By Simon Jessop and Gavin Jones
VENICE (Reuters) – BlackRock Chief Executive Larry Fink on Sunday called for governments to develop a stronger long-term climate finance plan to unlock the private capital needed to fund the transition to a low-carbon economy.
Speaking to The Venice International Conference on Climate at a meeting of G20 Finance Ministers, he said without such a plan, current efforts, including on corporate sustainability disclosures, risked being “nothing more than window dressing”.
Fink, who heads the world’s biggest asset manager, with around $9 trillion in assets, also called for reform of the International Monetary Fund and the World Bank to make them more suited to tackle the challenge of climate change.
Fink, highlighted three “critical” issues needed to power the ecological transition, which he said represented a $50 trillion opportunity for investors. BlackRock itself is a major investor in fossil fuels.
Firstly, he said private companies needed to be under the same pressure to share information on their sustainability efforts as public companies.
Currently, listed oil and gas companies had a “massive incentive” to sell out of more polluting assets, often to private and state-owned companies on which there is less scrutiny and which disclose far less about their operations.
Secondly, Fink said governments risked fuelling inequality unless they created more demand for greener products and services, lowering the cost, or ‘green premium’, that penalises the worse off and could fuel social instability.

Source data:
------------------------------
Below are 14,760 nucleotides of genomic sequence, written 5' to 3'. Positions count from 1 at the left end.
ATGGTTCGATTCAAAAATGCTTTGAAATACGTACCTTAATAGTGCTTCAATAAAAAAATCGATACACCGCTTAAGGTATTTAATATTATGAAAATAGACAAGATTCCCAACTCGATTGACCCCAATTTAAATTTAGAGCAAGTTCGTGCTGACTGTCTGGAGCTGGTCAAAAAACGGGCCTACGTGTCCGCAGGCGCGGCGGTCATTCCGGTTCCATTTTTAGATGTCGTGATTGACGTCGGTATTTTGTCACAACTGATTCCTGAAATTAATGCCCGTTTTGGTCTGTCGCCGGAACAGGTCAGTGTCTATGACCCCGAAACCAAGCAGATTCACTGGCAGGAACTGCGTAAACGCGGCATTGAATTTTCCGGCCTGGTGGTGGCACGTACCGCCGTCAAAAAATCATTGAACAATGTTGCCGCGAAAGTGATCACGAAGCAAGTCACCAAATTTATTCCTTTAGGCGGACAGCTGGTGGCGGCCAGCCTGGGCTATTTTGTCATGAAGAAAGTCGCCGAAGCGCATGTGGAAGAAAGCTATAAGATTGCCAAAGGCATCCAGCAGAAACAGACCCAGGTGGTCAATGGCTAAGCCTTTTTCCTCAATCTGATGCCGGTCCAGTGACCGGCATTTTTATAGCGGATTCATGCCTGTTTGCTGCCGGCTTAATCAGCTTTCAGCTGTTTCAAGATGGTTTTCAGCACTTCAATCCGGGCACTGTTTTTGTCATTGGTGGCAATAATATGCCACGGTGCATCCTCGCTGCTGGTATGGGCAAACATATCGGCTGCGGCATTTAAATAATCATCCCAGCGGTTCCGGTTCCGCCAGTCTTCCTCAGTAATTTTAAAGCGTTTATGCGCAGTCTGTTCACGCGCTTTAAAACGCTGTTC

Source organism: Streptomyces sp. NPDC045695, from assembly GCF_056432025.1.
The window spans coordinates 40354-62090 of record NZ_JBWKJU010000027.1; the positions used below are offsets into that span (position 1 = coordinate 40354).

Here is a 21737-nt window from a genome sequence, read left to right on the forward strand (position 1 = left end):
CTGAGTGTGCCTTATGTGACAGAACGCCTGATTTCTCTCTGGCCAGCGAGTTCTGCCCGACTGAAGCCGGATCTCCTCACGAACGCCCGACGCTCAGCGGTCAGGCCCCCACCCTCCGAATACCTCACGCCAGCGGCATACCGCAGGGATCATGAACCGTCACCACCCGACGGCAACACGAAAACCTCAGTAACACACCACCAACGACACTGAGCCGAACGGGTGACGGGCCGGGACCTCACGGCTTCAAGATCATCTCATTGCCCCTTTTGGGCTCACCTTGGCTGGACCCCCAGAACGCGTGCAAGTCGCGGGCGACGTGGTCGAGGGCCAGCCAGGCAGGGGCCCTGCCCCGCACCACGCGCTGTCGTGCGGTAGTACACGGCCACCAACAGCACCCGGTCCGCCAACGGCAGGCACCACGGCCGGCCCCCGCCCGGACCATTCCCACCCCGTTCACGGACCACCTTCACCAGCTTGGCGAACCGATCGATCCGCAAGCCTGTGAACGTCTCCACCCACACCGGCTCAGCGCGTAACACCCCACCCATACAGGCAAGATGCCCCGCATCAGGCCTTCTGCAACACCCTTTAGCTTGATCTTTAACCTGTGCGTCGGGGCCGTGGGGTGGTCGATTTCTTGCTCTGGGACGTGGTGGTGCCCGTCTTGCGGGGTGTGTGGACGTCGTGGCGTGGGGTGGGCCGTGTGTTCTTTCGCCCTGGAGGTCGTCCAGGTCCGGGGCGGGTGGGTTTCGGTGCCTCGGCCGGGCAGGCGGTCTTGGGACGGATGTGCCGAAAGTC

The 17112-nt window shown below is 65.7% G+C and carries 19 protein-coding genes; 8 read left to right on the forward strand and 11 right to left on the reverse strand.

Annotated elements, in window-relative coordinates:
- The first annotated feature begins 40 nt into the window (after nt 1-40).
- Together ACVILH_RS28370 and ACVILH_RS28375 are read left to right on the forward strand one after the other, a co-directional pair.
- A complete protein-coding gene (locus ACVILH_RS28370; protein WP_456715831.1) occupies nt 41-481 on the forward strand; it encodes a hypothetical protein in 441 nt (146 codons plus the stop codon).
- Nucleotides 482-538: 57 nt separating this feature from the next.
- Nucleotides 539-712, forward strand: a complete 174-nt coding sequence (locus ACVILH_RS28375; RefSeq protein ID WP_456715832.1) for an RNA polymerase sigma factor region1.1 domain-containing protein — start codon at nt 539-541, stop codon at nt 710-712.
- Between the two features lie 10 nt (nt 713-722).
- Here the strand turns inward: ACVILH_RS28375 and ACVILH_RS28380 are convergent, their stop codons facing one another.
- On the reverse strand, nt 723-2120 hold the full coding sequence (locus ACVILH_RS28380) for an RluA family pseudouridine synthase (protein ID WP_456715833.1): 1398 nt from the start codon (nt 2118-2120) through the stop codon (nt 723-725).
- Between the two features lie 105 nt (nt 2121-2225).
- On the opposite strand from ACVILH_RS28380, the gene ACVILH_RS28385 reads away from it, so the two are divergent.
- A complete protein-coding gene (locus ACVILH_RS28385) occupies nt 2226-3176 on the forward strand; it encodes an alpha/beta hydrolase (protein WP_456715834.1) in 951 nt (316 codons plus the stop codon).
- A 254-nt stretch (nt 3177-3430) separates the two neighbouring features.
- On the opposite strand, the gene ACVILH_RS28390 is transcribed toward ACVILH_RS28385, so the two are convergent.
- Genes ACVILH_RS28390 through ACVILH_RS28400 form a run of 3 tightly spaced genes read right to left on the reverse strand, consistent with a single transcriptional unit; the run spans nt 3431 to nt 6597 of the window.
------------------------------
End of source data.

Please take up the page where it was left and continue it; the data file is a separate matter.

Lastly, global institutions such as the World Bank and the IMF needed to be changed so they could do more to encourage private sector capital to help fund the transition in emerging markets.
He noted that the two bodies were created nearly 80 years ago based on a bank balance sheet model and said it was now necessary to “rethink their roles.”
Citing BlackRock’s role in the creation of a $250 million public-private climate finance strategy to help fund sustainable infrastructure, in which government and philanthropic investors provide subordinated capital to protect the returns of private investors, he said more of the same was needed.
“If we don’t have international institutions providing that kind of first-loss position at a greater scale than they do today, properly overseeing these investments, and bringing down the cost of financing and the cost of equity, we’re just not going to be able to attract the private capital necessary for the energy transition in the emerging markets,” he said.
(Reporting by Simon Jessop in London and Gavin Jones in Venice; Editing by Christina Fincher and Hugh Lawson)